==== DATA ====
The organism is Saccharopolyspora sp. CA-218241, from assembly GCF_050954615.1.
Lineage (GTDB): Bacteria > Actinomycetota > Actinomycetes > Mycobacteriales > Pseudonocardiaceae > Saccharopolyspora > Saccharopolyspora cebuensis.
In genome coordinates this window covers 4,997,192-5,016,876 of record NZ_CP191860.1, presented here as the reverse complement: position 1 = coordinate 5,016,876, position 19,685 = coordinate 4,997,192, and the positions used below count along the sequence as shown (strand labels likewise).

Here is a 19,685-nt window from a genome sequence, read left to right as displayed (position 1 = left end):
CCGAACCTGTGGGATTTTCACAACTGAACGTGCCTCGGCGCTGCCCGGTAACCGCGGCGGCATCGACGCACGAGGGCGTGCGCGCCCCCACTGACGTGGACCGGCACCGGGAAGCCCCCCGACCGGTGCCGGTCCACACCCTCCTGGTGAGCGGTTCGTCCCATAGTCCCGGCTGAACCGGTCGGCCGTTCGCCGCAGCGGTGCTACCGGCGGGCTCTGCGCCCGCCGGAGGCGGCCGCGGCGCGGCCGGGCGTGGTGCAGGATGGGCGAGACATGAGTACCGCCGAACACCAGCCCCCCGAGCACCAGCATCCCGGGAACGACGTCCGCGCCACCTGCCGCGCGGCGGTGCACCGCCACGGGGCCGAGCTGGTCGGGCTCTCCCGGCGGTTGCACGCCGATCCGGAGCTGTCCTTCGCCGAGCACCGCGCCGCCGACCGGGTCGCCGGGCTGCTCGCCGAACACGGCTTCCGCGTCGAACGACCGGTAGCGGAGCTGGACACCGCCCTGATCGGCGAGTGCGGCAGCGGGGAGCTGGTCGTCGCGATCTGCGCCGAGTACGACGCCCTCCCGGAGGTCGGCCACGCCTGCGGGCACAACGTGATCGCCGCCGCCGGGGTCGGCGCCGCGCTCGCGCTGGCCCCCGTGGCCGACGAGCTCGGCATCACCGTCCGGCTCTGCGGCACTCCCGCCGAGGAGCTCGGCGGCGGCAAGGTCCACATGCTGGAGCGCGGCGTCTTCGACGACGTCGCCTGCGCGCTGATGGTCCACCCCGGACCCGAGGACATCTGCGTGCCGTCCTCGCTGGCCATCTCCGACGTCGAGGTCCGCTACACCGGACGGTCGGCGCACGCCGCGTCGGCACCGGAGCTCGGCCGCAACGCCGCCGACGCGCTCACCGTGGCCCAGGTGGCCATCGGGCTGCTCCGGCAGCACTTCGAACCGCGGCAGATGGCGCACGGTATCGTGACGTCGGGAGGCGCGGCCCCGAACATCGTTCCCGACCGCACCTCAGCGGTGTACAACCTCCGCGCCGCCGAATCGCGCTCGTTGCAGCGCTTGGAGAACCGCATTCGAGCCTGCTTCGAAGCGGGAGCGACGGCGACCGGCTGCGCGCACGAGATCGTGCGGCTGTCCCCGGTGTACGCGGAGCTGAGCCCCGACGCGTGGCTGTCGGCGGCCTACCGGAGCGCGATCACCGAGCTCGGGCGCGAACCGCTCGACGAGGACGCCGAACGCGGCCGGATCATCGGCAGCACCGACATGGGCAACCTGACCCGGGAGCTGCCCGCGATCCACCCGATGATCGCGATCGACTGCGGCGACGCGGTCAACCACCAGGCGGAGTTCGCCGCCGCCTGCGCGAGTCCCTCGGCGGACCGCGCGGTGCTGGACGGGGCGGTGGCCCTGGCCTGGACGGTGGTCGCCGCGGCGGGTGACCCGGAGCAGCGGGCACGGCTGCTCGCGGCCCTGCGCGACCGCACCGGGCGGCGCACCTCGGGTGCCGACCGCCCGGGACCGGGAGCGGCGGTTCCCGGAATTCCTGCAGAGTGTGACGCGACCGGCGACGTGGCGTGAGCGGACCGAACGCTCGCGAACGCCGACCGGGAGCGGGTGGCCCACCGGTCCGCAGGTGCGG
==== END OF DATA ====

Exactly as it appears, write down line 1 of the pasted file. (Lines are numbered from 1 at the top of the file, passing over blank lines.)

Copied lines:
The organism is Saccharopolyspora sp. CA-218241, from assembly GCF_050954615.1.